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Week 40 - Finally! The harbour is found

[ 20th of November 1836 to 26th of November 1836 ]
[ View related 'school content': Week 40: Commodious Harbour ]
[ View related 'school content': Week 40 - Finally! The harbour is found ]

In South Australia

Colonel Light is a relieved man. He has identified the harbour that will become Port Adelaide and is excited by what he sees. ‘[O]ne of the finest little harbours I ever saw is now fairly known’ he writes, adding that it is ‘more extensive, safe and beautiful, than we could even have hoped for.’ He sits down immediately to share his news with the Commissioners in London. In his mind’s eye he can already see it as a busy port, once ‘improved’ by a ‘little human industry’. Since so much of the subsequent history of South Australia stems from this decision, we include a lengthy excerpt from his report here, along with a second report from George Kingston confirming Light’s opinion of the country inland. We can see clearly in this report that Light is by now almost certain that this will be the site of the capital, but he must still go to Port Lincoln to inspect that anchorage before he can confirm it. He is also profoundly relieved to find that the settlers at Holdfast Bay now agree with him. Their early reservations (loudly expressed) have disappeared.

"Port Lincoln, South Australia" engraved by T.Heawood after a picture by J.C.Armytage, c.1873. Image courtesy ancestryimages.com

At Holdfast Bay we catch up with Robert Gouger, who has been too busy to write for some time. He and his wife Harriet are settling into their tent, after much laborious trudging back and forth with their possessions along a sandy track from the beach. Harriet is by now advanced in pregnancy and remained on board until the tent was in place. Like all the settlers they are tormented by mosquitoes and flies, but are also rather disconcerted to find other more alarming insects – centipedes, huge ants and a scorpion – invading their tent. Surprisingly, no-one seems to have encountered a snake yet. The climate is also proving more trying than they had anticipated. Gouger is surprised by the intensity of the heat, but even more by the sudden changes of temperature, recording that on one day the temperature ranged from 105E to 50E within 12 hours. It has also been very wet, with ‘frequent gales’ – the same gales that are causing so much frustration to Colonel Light. Gouger is lucky: his tent is a ‘double’, with two layers of canvas. But most of the emigrants have only ‘singles’, which cannot keep out the rain.  It is a bedraggled little settlement during the frequent storms.

In Rapid Bay Dr Woodforde is also suffering from the heat.  As a man of science, he takes note of the daily temperatures, and on 20 November records that the temperature reaches 123°F (50°C) in his tent during the day, before falling to 60°F (15°C) at night. No wonder they are all feeling weary! Many are also suffering from opthalmia, a painful inflammation of the eyes very common in nineteenth century Australia, although his suggestion that it was caused by the rapid changes in temperature and the glare of the sun, would later prove to be mistaken. Flies were the probable culprit. The next day however Woodforde is sufficiently recovered to venture out shooting again, but strays away from the surveying team and almost runs into a group of ‘strange’ Aboriginal men. It turns out that they have come from Encounter BayWoodforde’s comments make it plain that, although he feels confident of the Aboriginal men attached to their settlement, he is still very wary of strangers. ‘[N]ot at all inclined to be eaten I quickly retraced my steps’, he writes, suggesting that he still believes he may encounter cannibals.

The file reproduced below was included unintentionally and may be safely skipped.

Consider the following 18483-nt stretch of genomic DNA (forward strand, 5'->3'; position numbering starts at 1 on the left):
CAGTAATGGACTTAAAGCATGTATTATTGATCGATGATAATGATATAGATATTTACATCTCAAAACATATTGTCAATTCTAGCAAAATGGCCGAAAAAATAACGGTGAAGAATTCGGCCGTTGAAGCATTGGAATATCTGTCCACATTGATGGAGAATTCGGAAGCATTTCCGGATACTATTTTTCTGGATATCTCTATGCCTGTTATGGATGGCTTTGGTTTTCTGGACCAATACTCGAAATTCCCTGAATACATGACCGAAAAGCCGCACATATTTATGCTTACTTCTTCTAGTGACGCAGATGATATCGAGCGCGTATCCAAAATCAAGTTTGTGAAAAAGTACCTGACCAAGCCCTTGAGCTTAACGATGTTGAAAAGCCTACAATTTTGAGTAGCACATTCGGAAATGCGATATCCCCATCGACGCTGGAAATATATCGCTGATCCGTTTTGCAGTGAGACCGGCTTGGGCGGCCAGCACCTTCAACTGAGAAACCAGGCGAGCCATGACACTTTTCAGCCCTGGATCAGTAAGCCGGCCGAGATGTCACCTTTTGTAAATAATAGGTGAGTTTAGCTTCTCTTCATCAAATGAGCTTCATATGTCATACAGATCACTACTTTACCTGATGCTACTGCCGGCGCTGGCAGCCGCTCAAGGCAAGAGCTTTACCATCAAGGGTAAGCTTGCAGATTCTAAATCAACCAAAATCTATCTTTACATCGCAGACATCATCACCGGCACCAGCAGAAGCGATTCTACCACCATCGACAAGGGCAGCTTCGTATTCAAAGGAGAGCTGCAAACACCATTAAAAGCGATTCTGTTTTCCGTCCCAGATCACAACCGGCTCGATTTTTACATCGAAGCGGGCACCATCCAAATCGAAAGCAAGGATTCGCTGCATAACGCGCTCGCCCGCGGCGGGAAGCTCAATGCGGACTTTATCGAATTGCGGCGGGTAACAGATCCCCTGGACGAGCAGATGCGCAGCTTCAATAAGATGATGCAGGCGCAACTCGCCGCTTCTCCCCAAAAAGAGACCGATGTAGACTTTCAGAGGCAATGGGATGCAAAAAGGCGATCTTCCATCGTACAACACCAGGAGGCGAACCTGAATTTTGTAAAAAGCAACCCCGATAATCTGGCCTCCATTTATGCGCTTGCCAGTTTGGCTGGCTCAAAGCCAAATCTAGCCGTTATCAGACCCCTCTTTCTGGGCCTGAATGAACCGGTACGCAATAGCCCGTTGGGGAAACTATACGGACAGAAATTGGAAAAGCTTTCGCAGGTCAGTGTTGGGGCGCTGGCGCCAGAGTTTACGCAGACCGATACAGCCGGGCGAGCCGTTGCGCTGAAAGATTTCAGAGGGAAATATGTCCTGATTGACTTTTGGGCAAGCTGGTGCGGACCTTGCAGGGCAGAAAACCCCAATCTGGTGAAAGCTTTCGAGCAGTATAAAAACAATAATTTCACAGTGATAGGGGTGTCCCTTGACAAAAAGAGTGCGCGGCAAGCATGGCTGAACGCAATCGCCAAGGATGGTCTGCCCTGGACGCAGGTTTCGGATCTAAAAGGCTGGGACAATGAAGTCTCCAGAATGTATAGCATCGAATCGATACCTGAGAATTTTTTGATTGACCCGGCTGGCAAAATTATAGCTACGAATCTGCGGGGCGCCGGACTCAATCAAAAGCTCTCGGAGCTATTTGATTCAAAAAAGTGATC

Two Sheep, chromolithograph after a painting by Frederick Taylor, published in 1884. Ref F3720. Image courtesy of ancestryimages.com

On Kangaroo Island John Brown is struggling to keep his animals either confined or healthy.  They seem to spend all their time searching for straying animals. Fresh water is still a problem for the settlement too.  William Deacon writes enviously that the settlers at Holdfast Bay seem to have ‘plenty of fresh water’, although ‘plenty of mosquitoes’ too. He fervently hopes they will find fresh water soon and receive the malt hops promised by the Company so that they can begin to brew beer. ‘I this day paid 15d [pence] for a bottle of Beer’, he writes. He is still an optimist though, ending his report by assuring the Commissioners ‘I was never better in my life’.

At sea

George Stevenson is still busily drafting legislation for the new settlement.  This week he is working on another aspect of the Master and Servants Acts, and, interestingly, on an act to prevent imprisonment for debt. Is it a coincidence that the man credited with the plan for South Australia, Edward Gibbon Wakefield, developed his ideas while imprisoned in Newgate as a debtor?  Either way, Stevenson is interrupted in his work by James Fisher who has another epileptic fit. This is a matter of concern to all on board, who are beginning to wonder how his condition will affect his ability to work on arrival.

General relations on board are little improved from the week before.  If anything they are worse, since the Captain has once again reduced the water ration by one pint, ostensibly (according to Stevenson) to water his animals. Even Young Bingham Hutchinson records the reduction in the water ration in the first hint we have that he has come to share the general critical view of Hindmarsh. ‘The allowance of water reduced this day to two quarts a head Latin phrase meaning per day. per diem , half of which is consumed in cooking & the other quart is all I am allowed for washing & drinking’, he writes tersely.



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